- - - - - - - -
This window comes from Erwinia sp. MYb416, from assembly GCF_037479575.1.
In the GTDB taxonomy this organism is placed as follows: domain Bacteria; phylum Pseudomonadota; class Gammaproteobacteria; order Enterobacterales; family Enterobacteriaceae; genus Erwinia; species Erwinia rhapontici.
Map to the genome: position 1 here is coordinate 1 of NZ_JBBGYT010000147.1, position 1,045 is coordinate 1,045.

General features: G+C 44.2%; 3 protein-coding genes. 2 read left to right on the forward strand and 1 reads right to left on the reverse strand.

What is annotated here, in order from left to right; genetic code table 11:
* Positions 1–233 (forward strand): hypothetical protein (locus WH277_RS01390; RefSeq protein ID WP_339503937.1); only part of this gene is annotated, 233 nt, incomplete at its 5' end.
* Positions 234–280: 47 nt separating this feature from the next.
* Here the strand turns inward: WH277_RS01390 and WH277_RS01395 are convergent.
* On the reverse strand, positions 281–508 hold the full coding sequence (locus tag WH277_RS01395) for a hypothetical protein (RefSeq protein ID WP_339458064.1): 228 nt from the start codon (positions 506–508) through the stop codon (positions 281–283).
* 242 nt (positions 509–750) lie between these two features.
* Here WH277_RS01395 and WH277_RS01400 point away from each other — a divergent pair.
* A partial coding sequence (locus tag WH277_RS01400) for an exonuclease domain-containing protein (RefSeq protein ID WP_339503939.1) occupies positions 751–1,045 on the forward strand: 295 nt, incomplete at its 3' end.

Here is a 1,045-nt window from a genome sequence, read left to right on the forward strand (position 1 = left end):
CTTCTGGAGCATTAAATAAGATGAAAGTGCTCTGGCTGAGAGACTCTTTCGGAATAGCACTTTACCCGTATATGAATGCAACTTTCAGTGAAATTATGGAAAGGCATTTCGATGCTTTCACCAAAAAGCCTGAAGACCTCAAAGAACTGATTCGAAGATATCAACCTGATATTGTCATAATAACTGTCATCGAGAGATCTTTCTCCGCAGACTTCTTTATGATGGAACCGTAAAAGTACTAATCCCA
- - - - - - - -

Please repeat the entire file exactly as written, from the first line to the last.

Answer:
This window comes from Erwinia sp. MYb416, from assembly GCF_037479575.1.
In the GTDB taxonomy this organism is placed as follows: domain Bacteria; phylum Pseudomonadota; class Gammaproteobacteria; order Enterobacterales; family Enterobacteriaceae; genus Erwinia; species Erwinia rhapontici.
Map to the genome: position 1 here is coordinate 1 of NZ_JBBGYT010000147.1, position 1,045 is coordinate 1,045.

General features: G+C 44.2%; 3 protein-coding genes. 2 read left to right on the forward strand and 1 reads right to left on the reverse strand.

What is annotated here, in order from left to right; genetic code table 11:
* Positions 1–233 (forward strand): hypothetical protein (locus WH277_RS01390; RefSeq protein ID WP_339503937.1); only part of this gene is annotated, 233 nt, incomplete at its 5' end.
* Positions 234–280: 47 nt separating this feature from the next.
* Here the strand turns inward: WH277_RS01390 and WH277_RS01395 are convergent.
* On the reverse strand, positions 281–508 hold the full coding sequence (locus tag WH277_RS01395) for a hypothetical protein (RefSeq protein ID WP_339458064.1): 228 nt from the start codon (positions 506–508) through the stop codon (positions 281–283).
* 242 nt (positions 509–750) lie between these two features.
* Here WH277_RS01395 and WH277_RS01400 point away from each other — a divergent pair.
* A partial coding sequence (locus tag WH277_RS01400) for an exonuclease domain-containing protein (RefSeq protein ID WP_339503939.1) occupies positions 751–1,045 on the forward strand: 295 nt, incomplete at its 3' end.

Here is a 1,045-nt window from a genome sequence, read left to right on the forward strand (position 1 = left end):
CTTCTGGAGCATTAAATAAGATGAAAGTGCTCTGGCTGAGAGACTCTTTCGGAATAGCACTTTACCCGTATATGAATGCAACTTTCAGTGAAATTATGGAAAGGCATTTCGATGCTTTCACCAAAAAGCCTGAAGACCTCAAAGAACTGATTCGAAGATATCAACCTGATATTGTCATAATAACTGTCATCGAGAGATCTTTCTCCGCAGACTTCTTTATGATGGAACCGTAAAAGTACTAATCCCA